On Monday night, the board weighed two proposed maps: one which drew districts based on city boundaries (Map A) and another based on school district boundaries (Map C). The trustees generally said either map would be acceptable, but a majority ended up preferring Map A.

"It's largely because I think that's the most comprehensible to members of the public, who know what city they live in," board member Peter Landsberger said.

An outside consultant Foothill-De Anza has hired to guide this process, Redistricting Partners, initially proposed three maps for the board to consider. At a Dec. 13 meeting, the trustees voted to eliminate a map that used a combination of school district and city boundaries, saying it was less clear. Trustee Wong also dissented from that vote.

At Monday's meeting, Wong once again broke from his colleagues, saying he strongly supported Map C and objecting to the way Sunnyvale and Cupertino are split up in Map A. Wong is a former mayor of Cupertino.

Under Map A, Sunnyvale is split between three districts, while in Map C it is largely in two districts, though a small part spills into a third. Cupertino is divided into two districts in both maps, though the dividing line differs.

Wong said he preferred Map C, because it splits Sunnyvale and Cupertino based on school district boundaries, with the Sunnyvale School District almost entirely in one district and the Cupertino Union School District split between two.

"Dividing up those two different cities based on the two elementary school districts makes absolutely more sense than to further divide it into three different districts," Wong said.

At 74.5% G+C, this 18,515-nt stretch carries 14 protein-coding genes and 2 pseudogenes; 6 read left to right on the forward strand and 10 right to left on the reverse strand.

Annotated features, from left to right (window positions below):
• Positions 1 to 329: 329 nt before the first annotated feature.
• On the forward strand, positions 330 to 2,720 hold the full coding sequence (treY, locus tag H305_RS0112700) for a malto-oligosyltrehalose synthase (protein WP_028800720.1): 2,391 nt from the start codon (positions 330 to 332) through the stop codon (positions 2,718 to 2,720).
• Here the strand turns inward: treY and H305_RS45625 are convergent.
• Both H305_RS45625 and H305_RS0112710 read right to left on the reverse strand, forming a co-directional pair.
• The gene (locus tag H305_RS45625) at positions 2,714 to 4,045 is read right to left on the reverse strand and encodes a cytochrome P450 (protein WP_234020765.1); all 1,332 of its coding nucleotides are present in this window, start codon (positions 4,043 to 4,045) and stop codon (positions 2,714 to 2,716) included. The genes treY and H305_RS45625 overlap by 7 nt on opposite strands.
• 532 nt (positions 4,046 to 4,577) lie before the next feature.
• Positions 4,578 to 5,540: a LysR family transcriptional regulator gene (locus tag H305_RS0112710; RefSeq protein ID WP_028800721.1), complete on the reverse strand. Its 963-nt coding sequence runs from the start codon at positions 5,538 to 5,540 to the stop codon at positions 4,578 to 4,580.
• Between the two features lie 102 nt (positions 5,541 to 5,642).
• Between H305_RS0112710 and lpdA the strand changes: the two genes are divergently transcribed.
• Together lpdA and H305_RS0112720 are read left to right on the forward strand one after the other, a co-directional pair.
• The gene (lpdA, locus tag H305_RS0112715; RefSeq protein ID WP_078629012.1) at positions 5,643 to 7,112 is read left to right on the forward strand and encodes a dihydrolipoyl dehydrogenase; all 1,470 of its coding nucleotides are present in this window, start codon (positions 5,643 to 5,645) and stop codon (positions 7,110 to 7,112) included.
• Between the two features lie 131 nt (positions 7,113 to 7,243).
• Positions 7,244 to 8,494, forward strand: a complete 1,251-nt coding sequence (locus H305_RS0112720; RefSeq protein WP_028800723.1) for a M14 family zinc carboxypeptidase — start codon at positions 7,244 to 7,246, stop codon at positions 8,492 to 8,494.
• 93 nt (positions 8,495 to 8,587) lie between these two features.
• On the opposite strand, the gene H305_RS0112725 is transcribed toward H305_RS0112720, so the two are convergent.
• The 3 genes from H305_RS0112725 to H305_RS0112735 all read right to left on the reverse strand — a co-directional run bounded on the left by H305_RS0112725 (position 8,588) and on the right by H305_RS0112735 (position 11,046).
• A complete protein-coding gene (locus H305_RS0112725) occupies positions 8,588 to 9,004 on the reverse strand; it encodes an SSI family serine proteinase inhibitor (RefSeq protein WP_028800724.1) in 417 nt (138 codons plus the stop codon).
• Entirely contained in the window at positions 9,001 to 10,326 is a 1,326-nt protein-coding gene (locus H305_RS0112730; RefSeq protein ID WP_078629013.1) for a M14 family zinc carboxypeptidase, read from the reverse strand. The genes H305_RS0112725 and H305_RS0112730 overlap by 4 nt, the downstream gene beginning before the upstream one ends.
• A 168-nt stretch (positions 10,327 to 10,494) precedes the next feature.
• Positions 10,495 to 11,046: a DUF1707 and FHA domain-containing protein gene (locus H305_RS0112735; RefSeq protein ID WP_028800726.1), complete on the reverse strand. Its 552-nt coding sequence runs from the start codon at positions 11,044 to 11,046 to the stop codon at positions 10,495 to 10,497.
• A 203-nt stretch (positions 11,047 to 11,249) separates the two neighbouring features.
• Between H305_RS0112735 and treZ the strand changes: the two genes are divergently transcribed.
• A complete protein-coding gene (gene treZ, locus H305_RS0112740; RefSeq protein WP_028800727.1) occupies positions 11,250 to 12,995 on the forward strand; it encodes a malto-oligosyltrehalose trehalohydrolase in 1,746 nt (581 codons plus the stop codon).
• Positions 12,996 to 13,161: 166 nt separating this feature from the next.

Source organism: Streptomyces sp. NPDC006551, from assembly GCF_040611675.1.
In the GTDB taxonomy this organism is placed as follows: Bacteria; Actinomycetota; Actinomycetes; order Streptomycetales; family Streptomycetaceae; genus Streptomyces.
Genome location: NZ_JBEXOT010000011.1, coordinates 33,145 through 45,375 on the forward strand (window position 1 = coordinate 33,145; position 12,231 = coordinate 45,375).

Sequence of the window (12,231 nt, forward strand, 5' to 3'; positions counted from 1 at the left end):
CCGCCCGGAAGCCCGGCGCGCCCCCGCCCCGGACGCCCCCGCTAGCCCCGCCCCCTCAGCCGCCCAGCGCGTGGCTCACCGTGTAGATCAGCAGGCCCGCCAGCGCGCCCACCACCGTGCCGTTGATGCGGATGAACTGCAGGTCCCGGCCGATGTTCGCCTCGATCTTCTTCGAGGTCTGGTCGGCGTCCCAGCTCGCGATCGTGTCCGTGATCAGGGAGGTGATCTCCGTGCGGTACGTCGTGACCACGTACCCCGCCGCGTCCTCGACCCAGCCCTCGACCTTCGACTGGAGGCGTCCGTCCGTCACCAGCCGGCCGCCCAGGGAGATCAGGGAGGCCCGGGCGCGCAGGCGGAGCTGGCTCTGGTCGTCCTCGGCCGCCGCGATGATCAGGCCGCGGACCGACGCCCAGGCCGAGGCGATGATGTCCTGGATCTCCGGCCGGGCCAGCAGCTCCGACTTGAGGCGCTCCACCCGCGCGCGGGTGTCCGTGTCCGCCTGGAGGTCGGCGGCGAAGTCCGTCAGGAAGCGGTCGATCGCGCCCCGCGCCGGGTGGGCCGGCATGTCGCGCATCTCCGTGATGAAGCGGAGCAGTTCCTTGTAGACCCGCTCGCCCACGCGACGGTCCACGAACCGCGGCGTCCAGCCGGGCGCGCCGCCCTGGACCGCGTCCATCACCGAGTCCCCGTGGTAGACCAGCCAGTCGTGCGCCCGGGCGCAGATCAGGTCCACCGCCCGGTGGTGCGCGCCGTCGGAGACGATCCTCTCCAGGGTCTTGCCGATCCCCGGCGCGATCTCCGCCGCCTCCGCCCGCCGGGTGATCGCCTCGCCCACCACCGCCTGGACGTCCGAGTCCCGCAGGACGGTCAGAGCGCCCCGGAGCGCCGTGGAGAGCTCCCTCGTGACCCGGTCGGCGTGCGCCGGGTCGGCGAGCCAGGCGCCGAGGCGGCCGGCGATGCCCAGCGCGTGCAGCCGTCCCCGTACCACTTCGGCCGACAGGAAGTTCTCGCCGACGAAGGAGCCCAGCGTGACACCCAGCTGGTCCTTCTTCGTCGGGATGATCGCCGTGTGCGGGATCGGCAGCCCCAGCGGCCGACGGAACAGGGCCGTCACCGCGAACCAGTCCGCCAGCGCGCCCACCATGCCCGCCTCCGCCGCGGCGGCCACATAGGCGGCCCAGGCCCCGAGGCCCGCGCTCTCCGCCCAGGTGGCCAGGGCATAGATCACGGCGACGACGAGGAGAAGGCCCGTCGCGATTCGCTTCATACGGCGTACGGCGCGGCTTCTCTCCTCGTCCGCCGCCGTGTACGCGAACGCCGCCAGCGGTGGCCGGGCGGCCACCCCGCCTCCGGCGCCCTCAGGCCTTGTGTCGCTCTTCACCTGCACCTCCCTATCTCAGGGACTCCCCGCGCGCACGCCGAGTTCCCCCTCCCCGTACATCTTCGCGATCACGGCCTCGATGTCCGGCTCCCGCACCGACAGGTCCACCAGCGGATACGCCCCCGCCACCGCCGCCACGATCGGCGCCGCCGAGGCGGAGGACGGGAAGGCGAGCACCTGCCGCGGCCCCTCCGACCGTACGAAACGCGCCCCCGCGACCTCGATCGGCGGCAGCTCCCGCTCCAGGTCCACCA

Neither map can follow city or school district boundaries perfectly, because the Foothill-De Anza district's 450,000 residents are required to be split roughly evenly between the five trustee areas. Sunnyvale alone has roughly 150,000 residents. Portions of Sunnyvale and Cupertino are also outside the community college district's boundaries altogether.

Wong said that if the trustees moved forward with Map A, he wanted the district's consultant to redraw the map with all of Cupertino in one area. Paul Mitchell of Redistricting Partners said Cupertino couldn't be drawn fully together, although it could theoretically be kept more whole.

All four of the other trustees opposed redoing the maps, with some pointing to the board's initial commitment not to get involved in drawing the lines themselves. If current board members seek re-election, they will run in the trustee areas where they reside, meaning that the way the final map is drawn will affect their electoral prospects.

A representative from the League of Women Voters of Cupertino-Sunnyvale who attended the meeting told the board that trying to redraw the lines would be difficult and require starting all over again. A League of Women Voters representative from the Los Altos-Mountain View area spoke earlier in the meeting, urging the board to more fully discuss their reasoning for which map to choose.

"The League feels that the trustees evaluation of the three maps – A, B and C – was not adequately explored at the Dec. 13 meeting," Sue Graham said.

The board is scheduled to take a final vote on Map A at a Feb. 14 meeting, where they will also decide the sequencing of the elections. Two seats on the board are up for a vote this fall, with the other three in 2024.

For more information, visit fhda.edu/trustee-areas.